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Prime Cuts- The Best Of Flying Pig 1998 to 2001

2001 – Aberdeen Arts Centre

“Like watching a home game in which the whole team scores, even the keeper.”

—Press & Journal

‘Scotland the What?’, the next generation.”

—Press & Journal

Alan Franchi’s kind invitation to headline the first Aberdeen Arts Centre Comedy Festival with a “Best Of” show took us by surprise. We’d known we were going to have to replace Laura Sinclair, who was off to drama school, but we didn’t realise we’d have to do it within a couple of months, for our biggest show to date. So we were very pleased to welcome Elaine Clark to the team, just in time for the move from our compact and bijou home at the Lemon Tree to a venue more than twice the size. Ever positive and forwards-looking, we hypothesised (and fretted) that :

A larger venue + material the punters have heard before =

Loss of intimacy + audience ennui =

Nae b*gger laughing.

We needn’t have worried; the laugh which greeted Archie and Davie’s reminiscences of Gothenburg 1983 nearly blew John and Pikey’s flat caps off, and Oli’s impassioned impression of Chewbacca singing the works of Barbara Dickson almost hospitalised one loyal fan, which is always nice.

We also recorded our first CD, now sadly sold out. Sadly for anyone who wants one. Happily, though, for Andrew’s folks who finally regained full use of their loft in 2008.

John Hardie
Oli Knox
Craig Pike
Steve Rance
Elaine Clark
Susan Webster

Written by
Greg Gordon
Andrew Brebner

Directed by
John Hardie
Musical Arrangements
Steve Rance
Craig Pike


Town & County
The Press and Journal
Gardner Accountants

What the Papers Said

Aberdeen Press & Journal 20/10/01

The Aberdeen Arts Centre was packed last night for Flying Pig – Prime Cuts and rightly so. Born from Students’ Charities Shows, Flying Pig is in one sense Scotland The What?, The Next Generation, with John Hardie, Craig Pike Oliver Knox and Susan Webster magnificently taking the lead roles. In other words, if you’re from the North-east an evening with Flying Pig is like watching a home game in which the whole team scores, even the keeper. Exploiting local scenes and characters and giving them a distinctly surreal twist is Flying Pig’s secret. The sharpness of the writing and the power of the performances, however, raises it far above its Student Show origins. The laughter rocked the Arts Centre last night as one hilarious sketch followed another. Basically a greatest hits collection, this all too rare appearance of the Flying Pigs is not to be missed. They fly again at the Arts Centre tonight and cannot be recommended enough.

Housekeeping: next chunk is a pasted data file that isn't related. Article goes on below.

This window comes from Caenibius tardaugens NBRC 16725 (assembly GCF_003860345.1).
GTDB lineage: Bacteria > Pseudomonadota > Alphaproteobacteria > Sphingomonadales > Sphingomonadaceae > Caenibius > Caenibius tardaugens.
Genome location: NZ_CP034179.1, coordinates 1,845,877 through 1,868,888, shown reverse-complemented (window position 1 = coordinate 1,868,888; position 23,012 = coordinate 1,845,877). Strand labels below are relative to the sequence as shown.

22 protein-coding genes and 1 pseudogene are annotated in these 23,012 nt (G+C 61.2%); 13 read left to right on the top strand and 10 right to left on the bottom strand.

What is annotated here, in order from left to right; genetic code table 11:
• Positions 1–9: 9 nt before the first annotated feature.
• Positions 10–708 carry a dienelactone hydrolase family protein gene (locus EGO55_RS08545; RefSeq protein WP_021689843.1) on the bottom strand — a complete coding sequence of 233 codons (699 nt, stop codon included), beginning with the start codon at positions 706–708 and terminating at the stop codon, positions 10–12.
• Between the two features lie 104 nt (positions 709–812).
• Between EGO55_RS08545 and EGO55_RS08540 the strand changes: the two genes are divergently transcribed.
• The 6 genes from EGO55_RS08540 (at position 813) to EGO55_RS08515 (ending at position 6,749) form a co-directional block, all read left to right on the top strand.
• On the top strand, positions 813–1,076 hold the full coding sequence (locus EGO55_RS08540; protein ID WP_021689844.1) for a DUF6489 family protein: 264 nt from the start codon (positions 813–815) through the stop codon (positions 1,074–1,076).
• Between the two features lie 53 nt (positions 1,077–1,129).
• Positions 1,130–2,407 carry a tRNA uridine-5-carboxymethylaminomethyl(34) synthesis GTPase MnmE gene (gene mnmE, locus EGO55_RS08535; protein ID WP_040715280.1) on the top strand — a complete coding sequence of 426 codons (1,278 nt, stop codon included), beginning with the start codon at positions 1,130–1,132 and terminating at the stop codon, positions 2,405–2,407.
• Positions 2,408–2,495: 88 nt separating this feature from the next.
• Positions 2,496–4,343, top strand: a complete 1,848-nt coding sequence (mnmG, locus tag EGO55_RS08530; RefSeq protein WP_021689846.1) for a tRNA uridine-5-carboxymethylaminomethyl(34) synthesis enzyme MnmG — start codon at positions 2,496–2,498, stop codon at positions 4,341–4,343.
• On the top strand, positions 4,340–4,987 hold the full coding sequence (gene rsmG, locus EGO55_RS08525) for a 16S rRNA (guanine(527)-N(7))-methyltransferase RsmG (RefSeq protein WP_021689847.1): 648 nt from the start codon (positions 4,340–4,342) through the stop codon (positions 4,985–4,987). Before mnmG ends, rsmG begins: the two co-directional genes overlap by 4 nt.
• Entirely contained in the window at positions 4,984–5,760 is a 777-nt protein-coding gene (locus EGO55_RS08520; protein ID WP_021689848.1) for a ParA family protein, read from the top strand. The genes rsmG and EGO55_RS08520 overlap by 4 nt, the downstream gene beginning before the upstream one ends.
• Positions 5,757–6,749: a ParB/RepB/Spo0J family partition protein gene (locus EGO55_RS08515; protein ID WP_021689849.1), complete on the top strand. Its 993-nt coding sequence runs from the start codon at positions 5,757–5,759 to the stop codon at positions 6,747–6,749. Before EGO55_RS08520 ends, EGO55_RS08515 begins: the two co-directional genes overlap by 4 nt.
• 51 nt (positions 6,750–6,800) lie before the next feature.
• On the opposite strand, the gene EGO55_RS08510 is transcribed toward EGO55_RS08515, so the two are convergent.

Previous show: All Quiet On The Westburn Front – 2001

Next Show: The Madness Of Kingswells – 2002

Greg Gordon



Greg brings to the group a tight intellectual discipline, a tranquil voice of reason and the stomach lining of a pensioner, he can be seen stomping around the campus of Aberdeen University, academic gown fluttering behind him, in his day job at the Department of Law.

Trained at Walker Dam Infants and Hazelhead Primary and Secondary, Greg recovered from the early disappointment of being passed over for the nativity, going on to provide a sensitive portrayal of ‘Second Elephant’ in the school pageant. His trunk, consisting of tangerines stuffed into a spray painted football sock stunned audiences and strained his neck muscles. His television work includes a recurring role as ‘man walking away from camera’, on North Tonight’s library shot of Old Aberdeen High Street (1993-1994), providing an ad hoc interview to Jane Franchi on the sacking of Alex Smith as Don’s manager, and an appearance on Grampian Weekend in which he gave a gravely serious interview on the nature of comedy.

Greg’s writing career began at the age of 11 with the publication of a letter to the Green Final. Since then he has written jokes for the school debating society, the same jokes for The Student Show and the same jokes again for Flying Pig. He lives in Aberdeen and in fear of being found out.